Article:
Does GNP Exaggerate Growth in "Actual" Output? The Case of the United States
AbstractMeasures of national product can be misleading because there is nonmarket production. There are also distortions due to transactional activities, which are expenditures to support transactions, not actual output consumed. For 1950-89, this study recalculates output for the United States, adjusting for transactional activities and nonmarket production. Due to relatively rapid growth in transactional activities, GNP overstates output growth in the 1950s; because there was slow expansion of transaction activities in the early 1970s, GNP understates actual output. Since 1974, increases in transactional activities and shifts to market production lead GNP to exaggerate improvement of 'actual' output per capita. Copyright 1996 by The International Association for Research in Income and Wealth.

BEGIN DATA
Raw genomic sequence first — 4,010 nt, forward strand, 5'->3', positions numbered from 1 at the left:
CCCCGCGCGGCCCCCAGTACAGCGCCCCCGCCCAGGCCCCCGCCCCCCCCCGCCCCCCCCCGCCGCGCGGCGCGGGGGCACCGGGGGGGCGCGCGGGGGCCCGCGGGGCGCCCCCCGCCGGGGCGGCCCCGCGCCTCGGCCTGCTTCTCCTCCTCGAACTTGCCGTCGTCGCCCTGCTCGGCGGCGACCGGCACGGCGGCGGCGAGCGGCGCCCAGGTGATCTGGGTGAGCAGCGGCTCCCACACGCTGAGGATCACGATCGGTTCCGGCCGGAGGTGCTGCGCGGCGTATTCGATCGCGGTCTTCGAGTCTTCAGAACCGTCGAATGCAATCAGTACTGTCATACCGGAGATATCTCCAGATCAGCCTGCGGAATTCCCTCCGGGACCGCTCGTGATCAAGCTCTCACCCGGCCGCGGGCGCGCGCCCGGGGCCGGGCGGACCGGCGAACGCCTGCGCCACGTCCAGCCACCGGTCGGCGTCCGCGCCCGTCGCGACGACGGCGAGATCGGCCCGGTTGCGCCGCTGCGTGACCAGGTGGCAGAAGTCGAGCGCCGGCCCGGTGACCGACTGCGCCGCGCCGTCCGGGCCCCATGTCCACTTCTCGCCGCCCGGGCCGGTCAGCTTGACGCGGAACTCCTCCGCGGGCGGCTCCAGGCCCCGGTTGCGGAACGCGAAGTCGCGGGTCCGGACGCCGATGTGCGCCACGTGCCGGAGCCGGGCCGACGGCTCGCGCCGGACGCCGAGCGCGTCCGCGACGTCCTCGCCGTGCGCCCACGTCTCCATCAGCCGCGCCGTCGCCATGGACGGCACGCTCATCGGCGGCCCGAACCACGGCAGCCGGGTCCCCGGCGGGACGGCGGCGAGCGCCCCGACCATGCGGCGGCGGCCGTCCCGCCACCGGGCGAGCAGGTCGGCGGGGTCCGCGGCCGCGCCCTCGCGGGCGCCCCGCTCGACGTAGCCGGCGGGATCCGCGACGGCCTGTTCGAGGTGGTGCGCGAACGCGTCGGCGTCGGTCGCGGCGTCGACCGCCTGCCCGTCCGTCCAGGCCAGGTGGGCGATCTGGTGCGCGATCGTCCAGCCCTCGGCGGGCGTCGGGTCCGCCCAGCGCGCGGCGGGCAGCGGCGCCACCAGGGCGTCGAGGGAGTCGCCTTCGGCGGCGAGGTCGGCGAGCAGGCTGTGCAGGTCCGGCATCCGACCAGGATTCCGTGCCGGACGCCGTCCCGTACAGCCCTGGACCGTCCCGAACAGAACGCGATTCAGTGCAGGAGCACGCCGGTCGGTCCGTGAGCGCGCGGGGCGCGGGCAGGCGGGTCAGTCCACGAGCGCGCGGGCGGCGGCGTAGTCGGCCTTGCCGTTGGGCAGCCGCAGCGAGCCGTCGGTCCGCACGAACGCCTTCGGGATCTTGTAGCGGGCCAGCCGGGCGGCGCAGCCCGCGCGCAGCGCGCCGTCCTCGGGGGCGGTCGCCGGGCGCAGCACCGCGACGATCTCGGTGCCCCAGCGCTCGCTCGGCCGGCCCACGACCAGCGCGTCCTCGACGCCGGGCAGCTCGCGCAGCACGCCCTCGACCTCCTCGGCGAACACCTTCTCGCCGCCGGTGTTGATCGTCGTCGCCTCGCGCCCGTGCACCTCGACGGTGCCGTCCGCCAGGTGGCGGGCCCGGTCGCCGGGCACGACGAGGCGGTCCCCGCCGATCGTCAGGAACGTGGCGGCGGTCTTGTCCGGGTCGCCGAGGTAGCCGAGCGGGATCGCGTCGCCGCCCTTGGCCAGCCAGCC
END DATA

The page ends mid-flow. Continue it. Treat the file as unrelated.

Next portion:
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Bibliographic InfoArticle provided by International Association for Research in Income and Wealth in its journal Review of Income & Wealth.
Volume (Year): 42 (1996)
Issue (Month): 1 (March)
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Web page: http://www.blackwellpublishing.com/journal.asp?ref=0034-6586
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- Bos, Frits, 2009. "The National Accounts as a Tool for Analysis and Policy; History, Economic Theory and Data Compilation Issues," MPRA Paper 23582, University Library of Munich, Germany.
- Bos, Frits, 2011. "Three centuries of macro-economic statistics," MPRA Paper 35391, University Library of Munich, Germany.
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